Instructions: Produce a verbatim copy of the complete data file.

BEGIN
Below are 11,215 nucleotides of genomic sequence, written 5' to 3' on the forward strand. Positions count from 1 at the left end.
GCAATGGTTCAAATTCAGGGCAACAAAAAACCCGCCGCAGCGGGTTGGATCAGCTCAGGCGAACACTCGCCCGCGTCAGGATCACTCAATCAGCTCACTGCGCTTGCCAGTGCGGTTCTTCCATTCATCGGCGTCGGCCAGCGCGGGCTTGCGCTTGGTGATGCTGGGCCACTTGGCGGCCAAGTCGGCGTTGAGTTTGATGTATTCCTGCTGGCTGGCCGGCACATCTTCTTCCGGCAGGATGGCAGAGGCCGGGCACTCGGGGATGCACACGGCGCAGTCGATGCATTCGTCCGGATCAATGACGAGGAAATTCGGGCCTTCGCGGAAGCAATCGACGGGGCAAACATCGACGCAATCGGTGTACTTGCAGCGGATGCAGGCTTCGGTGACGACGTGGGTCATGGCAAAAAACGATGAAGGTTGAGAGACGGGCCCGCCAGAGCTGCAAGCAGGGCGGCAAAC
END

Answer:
Below are 11,215 nucleotides of genomic sequence, written 5' to 3' on the forward strand. Positions count from 1 at the left end.
GCAATGGTTCAAATTCAGGGCAACAAAAAACCCGCCGCAGCGGGTTGGATCAGCTCAGGCGAACACTCGCCCGCGTCAGGATCACTCAATCAGCTCACTGCGCTTGCCAGTGCGGTTCTTCCATTCATCGGCGTCGGCCAGCGCGGGCTTGCGCTTGGTGATGCTGGGCCACTTGGCGGCCAAGTCGGCGTTGAGTTTGATGTATTCCTGCTGGCTGGCCGGCACATCTTCTTCCGGCAGGATGGCAGAGGCCGGGCACTCGGGGATGCACACGGCGCAGTCGATGCATTCGTCCGGATCAATGACGAGGAAATTCGGGCCTTCGCGGAAGCAATCGACGGGGCAAACATCGACGCAATCGGTGTACTTGCAGCGGATGCAGGCTTCGGTGACGACGTGGGTCATGGCAAAAAACGATGAAGGTTGAGAGACGGGCCCGCCAGAGCTGCAAGCAGGGCGGCAAAC